A representative expression of current thinking on the ‘problem of consciousness’ runs as follows. There is one, impenetrably hard problem; and a host of soluble, and in this sense easy problems. The hard problem is: how could a physical system yield subjective states? How could there be something it is like to be a physical system? This problem corresponds to a concept of consciousness invariably labelled ‘phenomenal consciousness’. It is here, with respect to phenomenal consciousness, that we encounter an ‘explanatory gap’, where it is this gap that makes the problem so hard. Nothing we can say about the workings of a physical system could begin to explain the existence and nature of subjective, phenomenal feel.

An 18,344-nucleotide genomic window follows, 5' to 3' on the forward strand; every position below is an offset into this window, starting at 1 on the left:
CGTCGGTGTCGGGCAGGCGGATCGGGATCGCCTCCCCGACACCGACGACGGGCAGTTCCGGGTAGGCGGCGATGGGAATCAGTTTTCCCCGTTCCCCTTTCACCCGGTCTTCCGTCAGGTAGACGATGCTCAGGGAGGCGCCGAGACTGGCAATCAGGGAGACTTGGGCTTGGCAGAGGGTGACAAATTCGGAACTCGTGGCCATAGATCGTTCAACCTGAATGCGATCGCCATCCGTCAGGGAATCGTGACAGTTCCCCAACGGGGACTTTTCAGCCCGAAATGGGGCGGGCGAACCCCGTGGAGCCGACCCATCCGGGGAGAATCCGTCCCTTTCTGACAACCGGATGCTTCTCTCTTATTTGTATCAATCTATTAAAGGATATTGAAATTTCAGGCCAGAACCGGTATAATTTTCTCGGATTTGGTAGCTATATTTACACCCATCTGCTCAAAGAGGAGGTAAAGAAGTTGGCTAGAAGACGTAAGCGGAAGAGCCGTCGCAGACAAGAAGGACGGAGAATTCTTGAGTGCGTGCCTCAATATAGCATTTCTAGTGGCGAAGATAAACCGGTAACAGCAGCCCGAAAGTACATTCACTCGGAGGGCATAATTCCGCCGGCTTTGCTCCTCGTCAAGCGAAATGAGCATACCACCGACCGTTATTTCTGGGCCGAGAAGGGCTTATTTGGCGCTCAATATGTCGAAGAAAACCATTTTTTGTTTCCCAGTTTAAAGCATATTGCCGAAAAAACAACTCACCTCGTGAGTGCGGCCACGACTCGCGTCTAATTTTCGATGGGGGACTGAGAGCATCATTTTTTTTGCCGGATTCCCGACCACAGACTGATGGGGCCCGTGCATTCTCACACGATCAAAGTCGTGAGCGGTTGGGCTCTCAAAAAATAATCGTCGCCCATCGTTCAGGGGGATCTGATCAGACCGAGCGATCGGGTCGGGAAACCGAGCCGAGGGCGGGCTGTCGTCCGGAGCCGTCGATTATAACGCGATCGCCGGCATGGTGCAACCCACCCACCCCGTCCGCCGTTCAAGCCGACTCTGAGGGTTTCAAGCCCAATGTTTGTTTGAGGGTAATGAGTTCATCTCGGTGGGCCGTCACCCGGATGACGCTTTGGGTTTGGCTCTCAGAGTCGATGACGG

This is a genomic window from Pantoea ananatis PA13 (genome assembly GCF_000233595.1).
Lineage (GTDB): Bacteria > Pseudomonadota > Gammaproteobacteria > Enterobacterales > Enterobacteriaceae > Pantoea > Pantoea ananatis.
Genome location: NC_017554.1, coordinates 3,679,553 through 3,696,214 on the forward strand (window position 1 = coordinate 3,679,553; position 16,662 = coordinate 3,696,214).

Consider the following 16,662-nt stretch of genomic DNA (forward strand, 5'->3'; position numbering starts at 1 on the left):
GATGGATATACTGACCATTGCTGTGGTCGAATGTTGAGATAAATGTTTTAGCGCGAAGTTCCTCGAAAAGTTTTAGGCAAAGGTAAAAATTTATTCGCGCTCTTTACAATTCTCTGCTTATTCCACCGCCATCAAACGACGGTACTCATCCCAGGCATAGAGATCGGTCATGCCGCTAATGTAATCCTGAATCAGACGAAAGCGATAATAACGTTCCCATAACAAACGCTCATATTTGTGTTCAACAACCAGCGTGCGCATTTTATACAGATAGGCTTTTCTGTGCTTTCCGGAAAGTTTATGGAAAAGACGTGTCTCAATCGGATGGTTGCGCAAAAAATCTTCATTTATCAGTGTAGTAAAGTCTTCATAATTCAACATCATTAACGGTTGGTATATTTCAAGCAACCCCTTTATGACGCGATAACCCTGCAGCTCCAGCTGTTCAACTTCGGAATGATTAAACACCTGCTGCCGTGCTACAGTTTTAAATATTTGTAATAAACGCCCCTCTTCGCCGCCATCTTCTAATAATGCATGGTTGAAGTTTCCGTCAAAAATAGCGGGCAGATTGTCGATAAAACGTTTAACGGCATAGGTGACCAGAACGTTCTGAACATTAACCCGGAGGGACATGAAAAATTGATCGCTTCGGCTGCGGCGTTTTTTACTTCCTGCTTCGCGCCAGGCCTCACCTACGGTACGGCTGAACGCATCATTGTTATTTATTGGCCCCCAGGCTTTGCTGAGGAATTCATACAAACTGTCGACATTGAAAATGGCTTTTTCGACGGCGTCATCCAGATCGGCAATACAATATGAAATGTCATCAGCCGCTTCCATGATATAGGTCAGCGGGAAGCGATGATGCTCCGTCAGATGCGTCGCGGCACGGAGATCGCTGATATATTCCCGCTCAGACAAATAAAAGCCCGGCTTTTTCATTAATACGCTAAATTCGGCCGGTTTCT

But, the story goes, we also have another cluster of concepts of consciousness, the explanation of which give rise to easy, that is, soluble problems. One such easily explicable concept is that of ‘consciousness of’, an account of which is exhausted by a theory of mental representation, or intentionality. The other easy concepts all bring in the idea that conscious states are accessible, in some sense, to the subject. Accounting for ‘access-consciousness’ is a matter of distinguishing in functionalist terms among different kinds of access-conferring relations among mental representations. These problems are all easy in the sense that we have a relatively clear picture of what it would be for a physical system to have states that represent the world and stand in such functional relations to each other.